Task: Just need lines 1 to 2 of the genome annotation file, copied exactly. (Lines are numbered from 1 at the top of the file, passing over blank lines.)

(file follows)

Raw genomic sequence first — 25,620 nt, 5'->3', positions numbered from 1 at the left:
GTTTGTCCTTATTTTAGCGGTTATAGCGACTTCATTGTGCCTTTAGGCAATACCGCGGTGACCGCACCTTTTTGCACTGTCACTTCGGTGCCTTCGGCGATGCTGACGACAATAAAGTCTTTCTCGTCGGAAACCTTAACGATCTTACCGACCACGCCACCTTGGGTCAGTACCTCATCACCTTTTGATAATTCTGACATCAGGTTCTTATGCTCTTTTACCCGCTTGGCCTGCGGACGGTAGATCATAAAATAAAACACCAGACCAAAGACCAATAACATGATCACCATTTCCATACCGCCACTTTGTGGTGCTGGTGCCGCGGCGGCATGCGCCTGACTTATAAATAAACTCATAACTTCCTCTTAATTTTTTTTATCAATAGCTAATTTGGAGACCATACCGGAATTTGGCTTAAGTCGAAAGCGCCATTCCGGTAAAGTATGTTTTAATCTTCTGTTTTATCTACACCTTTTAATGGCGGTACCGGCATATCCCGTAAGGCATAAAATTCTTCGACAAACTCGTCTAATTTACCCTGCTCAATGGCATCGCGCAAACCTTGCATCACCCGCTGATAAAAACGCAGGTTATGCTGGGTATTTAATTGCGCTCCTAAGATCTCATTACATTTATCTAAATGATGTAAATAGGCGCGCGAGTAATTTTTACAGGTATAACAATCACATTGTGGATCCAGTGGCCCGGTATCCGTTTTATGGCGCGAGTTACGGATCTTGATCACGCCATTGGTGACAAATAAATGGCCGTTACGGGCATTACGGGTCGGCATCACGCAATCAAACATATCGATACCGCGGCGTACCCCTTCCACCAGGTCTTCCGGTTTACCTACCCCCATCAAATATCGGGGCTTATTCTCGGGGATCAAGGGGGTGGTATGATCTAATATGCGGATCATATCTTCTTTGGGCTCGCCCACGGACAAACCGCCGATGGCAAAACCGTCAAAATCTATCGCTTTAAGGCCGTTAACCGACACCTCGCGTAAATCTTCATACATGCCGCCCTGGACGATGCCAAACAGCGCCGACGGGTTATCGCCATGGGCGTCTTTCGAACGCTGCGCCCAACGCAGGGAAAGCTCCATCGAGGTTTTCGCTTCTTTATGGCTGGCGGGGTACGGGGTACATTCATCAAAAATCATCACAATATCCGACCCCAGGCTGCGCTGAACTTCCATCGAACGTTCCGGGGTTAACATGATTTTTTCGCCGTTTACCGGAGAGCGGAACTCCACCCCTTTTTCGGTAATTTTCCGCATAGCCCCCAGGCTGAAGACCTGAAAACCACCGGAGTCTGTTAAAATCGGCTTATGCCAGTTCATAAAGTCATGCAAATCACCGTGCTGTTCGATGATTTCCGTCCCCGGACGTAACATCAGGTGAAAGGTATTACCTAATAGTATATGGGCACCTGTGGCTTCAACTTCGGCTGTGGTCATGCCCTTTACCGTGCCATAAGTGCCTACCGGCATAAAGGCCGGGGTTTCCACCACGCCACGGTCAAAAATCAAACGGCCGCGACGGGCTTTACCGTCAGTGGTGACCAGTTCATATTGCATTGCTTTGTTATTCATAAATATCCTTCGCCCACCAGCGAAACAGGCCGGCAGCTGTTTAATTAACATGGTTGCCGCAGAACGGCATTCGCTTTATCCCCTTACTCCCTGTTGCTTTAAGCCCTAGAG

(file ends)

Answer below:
Raw genomic sequence first — 25,620 nt, 5'->3', positions numbered from 1 at the left:
GTTTGTCCTTATTTTAGCGGTTATAGCGACTTCATTGTGCCTTTAGGCAATACCGCGGTGACCGCACCTTTTTGCACTGTCACTTCGGTGCCTTCGGCGATGCTGACGACAATAAAGTCTTTCTCGTCGGAAACCTTAACGATCTTACCGACCACGCCACCTTGGGTCAGTACCTCATCACCTTTTGATAATTCTGACATCAGGTTCTTATGCTCTTTTACCCGCTTGGCCTGCGGACGGTAGATCATAAAATAAAACACCAGACCAAAGACCAATAACATGATCACCATTTCCATACCGCCACTTTGTGGTGCTGGTGCCGCGGCGGCATGCGCCTGACTTATAAATAAACTCATAACTTCCTCTTAATTTTTTTTATCAATAGCTAATTTGGAGACCATACCGGAATTTGGCTTAAGTCGAAAGCGCCATTCCGGTAAAGTATGTTTTAATCTTCTGTTTTATCTACACCTTTTAATGGCGGTACCGGCATATCCCGTAAGGCATAAAATTCTTCGACAAACTCGTCTAATTTACCCTGCTCAATGGCATCGCGCAAACCTTGCATCACCCGCTGATAAAAACGCAGGTTATGCTGGGTATTTAATTGCGCTCCTAAGATCTCATTACATTTATCTAAATGATGTAAATAGGCGCGCGAGTAATTTTTACAGGTATAACAATCACATTGTGGATCCAGTGGCCCGGTATCCGTTTTATGGCGCGAGTTACGGATCTTGATCACGCCATTGGTGACAAATAAATGGCCGTTACGGGCATTACGGGTCGGCATCACGCAATCAAACATATCGATACCGCGGCGTACCCCTTCCACCAGGTCTTCCGGTTTACCTACCCCCATCAAATATCGGGGCTTATTCTCGGGGATCAAGGGGGTGGTATGATCTAATATGCGGATCATATCTTCTTTGGGCTCGCCCACGGACAAACCGCCGATGGCAAAACCGTCAAAATCTATCGCTTTAAGGCCGTTAACCGACACCTCGCGTAAATCTTCATACATGCCGCCCTGGACGATGCCAAACAGCGCCGACGGGTTATCGCCATGGGCGTCTTTCGAACGCTGCGCCCAACGCAGGGAAAGCTCCATCGAGGTTTTCGCTTCTTTATGGCTGGCGGGGTACGGGGTACATTCATCAAAAATCATCACAATATCCGACCCCAGGCTGCGCTGAACTTCCATCGAACGTTCCGGGGTTAACATGATTTTTTCGCCGTTTACCGGAGAGCGGAACTCCACCCCTTTTTCGGTAATTTTCCGCATAGCCCCCAGGCTGAAGACCTGAAAACCACCGGAGTCTGTTAAAATCGGCTTATGCCAGTTCATAAAGTCATGCAAATCACCGTGCTGTTCGATGATTTCCGTCCCCGGACGTAACATCAGGTGAAAGGTATTACCTAATAGTATATGGGCACCTGTGGCTTCAACTTCGGCTGTGGTCATGCCCTTTACCGTGCCATAAGTGCCTACCGGCATAAAGGCCGGGGTTTCCACCACGCCACGGTCAAAAATCAAACGGCCGCGACGGGCTTTACCGTCAGTGGTGACCAGTTCATATTGCATTGCTTTGTTATTCATAAATATCCTTCGCCCACCAGCGAAACAGGCCGGCAGCTGTTTAATTAACATGGTTGCCGCAGAACGGCATTCGCTTTATCCCCTTACTCCCTGTTGCTTTAAGCCCTAGAG